October 27, 2009
Small Black | Small Black
2009 | Unsigned
Is Small Black the best release by a Brooklyn artist this year? Maybe, but a more apt question is: does anyone even care anymore, even if it is? As our once-little scene explodes more and more each month, any band able to book the Market Hotel is going to end up as part of Pitchfork’s “Rising” list; every blog is going to post their “single premier”/their exclusive video performance in an obscure household area (perhaps washtub?)/four or five Memory Tapes remixes/pictures of them in Halloween costumes/attempt analyses of their bar fights/take stabs at them for developing the hype that they did/try to destroy them.
Even I, by beginning a review of a band criticizing the literal hype machine (not HypeMachine; I have no beef with streaming social media), am part of the problem. After all, I probably wouldn’t have heard about them unless Pitchfork posted opening track “Despicable Dogs” as one of their Best New Tracks. Small Black is only available as an independently issued 10-inch, not a CD, and maybe us here at JM.com will backlash at them when they reissue the EP next year on Matador or some shit, once it makes Pitchfork Best New Music.
All predictions aside, right now, Small Black’s five-song self-titled debut EP sounds pretty fucking good. It’s 25 minutes of unflinching bedroom pop. Other, more genre-happy blogs have dubbed this sound “glow-fi” or “chill-wave” – the band makes heavy use of electronics, fuzz, and pulsing high toned synths. The synths coming up out of the fuzz is apparently analogous to the way glitter shines on a black page – thus, “glow-fi” is born. But music doesn’t glow, and sound doesn’t actually shimmer, so let’s leave poor descriptors to the other guys.
What counts are the songs, and this collection, though short, is as close as it gets to perfect. When “Despicable Dogs” first made its way to the blogs, it was described as a languid, beach-combing summer jam. But now, deep into October, it sounds a lot more melancholy, impenetrable, alienated, stuck in itself, and if that doesn’t sound like the colorless end of autumn, what does? The chorus, “Do it without me/ Do it when I’m gone,” is stark and simple, as resigned as it immediately sounds. Does it sound optimistic? Sure. But unlike most similar projects, which are immediately depressing and hide small moments of joy (Again, Memory Tapes, we’re looking in your direction) Small Black sounds pleased and content, and their depth comes from that buried melancholia.
“Dogs” transitions into “Weird Machines” beginning with a thick, industrial bass, laid under screeching guitar scratches. It’s probably here where you get the first sense of how skilled members Josh Kolenik and Ryan Heyner are at arranging. Much like Grizzly Bear, Small Black fills their recording with flourishes – low volume “La-la-la’s” and distant howls flow through the EP. The difference is that, on Small Black, this all sounds incredibly organic; Kolenik and Heyner are naturals, and don’t need a full string section to show off their chops.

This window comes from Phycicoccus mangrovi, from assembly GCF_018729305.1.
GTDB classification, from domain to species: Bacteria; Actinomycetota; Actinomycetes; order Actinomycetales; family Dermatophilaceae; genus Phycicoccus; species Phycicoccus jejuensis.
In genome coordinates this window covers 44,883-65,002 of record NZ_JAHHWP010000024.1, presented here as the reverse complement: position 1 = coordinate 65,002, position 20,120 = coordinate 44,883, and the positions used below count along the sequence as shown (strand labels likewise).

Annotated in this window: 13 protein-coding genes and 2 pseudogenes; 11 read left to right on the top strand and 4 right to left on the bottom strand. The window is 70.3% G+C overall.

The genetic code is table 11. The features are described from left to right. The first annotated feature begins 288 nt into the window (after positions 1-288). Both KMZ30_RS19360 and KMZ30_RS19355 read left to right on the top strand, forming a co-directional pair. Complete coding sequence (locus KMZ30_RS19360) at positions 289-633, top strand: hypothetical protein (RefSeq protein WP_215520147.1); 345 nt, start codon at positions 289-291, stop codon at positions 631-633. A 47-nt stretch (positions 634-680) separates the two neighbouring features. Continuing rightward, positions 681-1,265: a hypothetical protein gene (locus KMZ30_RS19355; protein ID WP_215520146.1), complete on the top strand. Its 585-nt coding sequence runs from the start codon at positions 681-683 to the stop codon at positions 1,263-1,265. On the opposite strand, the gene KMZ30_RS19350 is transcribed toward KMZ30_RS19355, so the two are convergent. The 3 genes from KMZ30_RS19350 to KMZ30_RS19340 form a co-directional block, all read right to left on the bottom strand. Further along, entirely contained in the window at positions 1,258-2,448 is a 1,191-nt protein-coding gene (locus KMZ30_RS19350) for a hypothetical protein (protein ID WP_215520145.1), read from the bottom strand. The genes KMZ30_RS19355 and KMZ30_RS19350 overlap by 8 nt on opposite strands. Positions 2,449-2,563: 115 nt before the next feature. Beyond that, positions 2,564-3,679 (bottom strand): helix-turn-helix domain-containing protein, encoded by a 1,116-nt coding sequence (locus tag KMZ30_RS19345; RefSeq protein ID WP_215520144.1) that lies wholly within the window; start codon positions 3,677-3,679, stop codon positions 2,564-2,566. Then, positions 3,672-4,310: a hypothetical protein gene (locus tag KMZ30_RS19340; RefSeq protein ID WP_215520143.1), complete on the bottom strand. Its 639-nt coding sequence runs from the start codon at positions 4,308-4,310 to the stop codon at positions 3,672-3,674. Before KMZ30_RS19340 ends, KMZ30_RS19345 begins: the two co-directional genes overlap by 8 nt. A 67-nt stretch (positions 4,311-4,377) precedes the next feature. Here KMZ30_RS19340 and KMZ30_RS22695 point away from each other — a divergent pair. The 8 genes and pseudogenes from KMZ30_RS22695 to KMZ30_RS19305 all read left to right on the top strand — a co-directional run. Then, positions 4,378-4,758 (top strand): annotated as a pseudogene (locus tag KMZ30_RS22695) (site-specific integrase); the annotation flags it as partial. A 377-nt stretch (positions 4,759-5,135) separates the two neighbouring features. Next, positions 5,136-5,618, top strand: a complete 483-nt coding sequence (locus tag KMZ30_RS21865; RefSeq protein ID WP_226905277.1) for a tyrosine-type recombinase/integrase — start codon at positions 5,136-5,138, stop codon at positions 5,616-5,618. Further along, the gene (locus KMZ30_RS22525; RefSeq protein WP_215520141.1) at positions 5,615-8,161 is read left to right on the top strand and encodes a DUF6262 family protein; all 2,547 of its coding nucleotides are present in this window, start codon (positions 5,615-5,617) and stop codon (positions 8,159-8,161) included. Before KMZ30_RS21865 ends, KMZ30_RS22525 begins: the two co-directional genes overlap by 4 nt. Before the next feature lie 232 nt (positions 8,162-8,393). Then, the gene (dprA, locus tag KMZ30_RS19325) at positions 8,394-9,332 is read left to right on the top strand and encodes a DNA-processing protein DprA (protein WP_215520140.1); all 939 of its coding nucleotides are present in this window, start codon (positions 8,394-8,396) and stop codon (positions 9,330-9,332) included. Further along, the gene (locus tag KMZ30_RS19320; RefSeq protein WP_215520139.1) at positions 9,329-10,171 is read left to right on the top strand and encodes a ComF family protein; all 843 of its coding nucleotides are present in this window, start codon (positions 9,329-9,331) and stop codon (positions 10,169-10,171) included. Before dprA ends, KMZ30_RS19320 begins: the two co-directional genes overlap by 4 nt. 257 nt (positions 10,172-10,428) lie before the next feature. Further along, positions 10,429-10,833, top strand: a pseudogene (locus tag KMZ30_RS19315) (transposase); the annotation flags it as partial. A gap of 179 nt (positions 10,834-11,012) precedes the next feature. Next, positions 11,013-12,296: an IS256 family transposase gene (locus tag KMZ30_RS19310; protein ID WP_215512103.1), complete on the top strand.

Next is “Bad Lover,” a slow-stepping love song, with a chorus that sounds oddly reminiscent Order’s “Bizarre Love Triangle,” drenched in reverb, and fleshed out with gorgeous vocal harmonies. “Pleasant Experience” builds slow and steadily, and seems to be the bedroom pop equivalent of a Yeasayer song, with the way it’s synth chugs in and out of the background. The song is true to its title; never innocuous, but treading that fine line between pleasant and ignorable. Luckily, it stays on the side of pleasant, and engages the entire way through, the chorus bouncing along, “You could be right about/ You could be right about.”
Finally, the EP concludes with “Lady in the Wires,” a joyous, four and a half minute jam that seethes in a mass of percussion, over-dubbed vocals, and…fuck it, shimmering synthesizers (sorry; the synths are really shimmery here. Like, if this song was a kids’ toy, it would be a Lite Brite). And just like that, Small Black is over.
And then, you turn it back on. Because as with all of the best pop, this EP is impossible to turn off; trust me, I’ve tried. The best stuff on Small Black is found on the thirteenth or fourteenth listens – it’s the way the percussion shifts just a little toward the end of “Lady,” as the vocals get higher, or hearing that fourth vocal layer get added at the end of “Bad Lover.” It’s a sleeper of an EP, sure, but in same way Iron & Wine’s Creek Drank the Crade was a sleeper. That is the beauty of bedroom pop: it is small enough in scope to hear every single minute detail, and still uncover little bits as time goes on. There are moments that are inescapable, and discovering them feels special and nuanced.
So what to do with their blog hype? Well, maybe I am just adding to the hype, and will come to turn on Small Black in a few months. But maybe, just maybe, this is Brooklyn’s only way of making a band run the gauntlet, our challenge to an artist when they release something people immediately like. Maybe the blogs eliminate the need for PR and advertising, but add the need to overcome hype. And maybe hype machine isn’t exactly the right term, and blog hype is more like a whirlwind; that if a band can breathe through it, and stand up after all the scrutiny, they earn longevity. Small Black is my bet for a band that can do that – and Small Black is most certainly a grade A debut.
by Max Sebela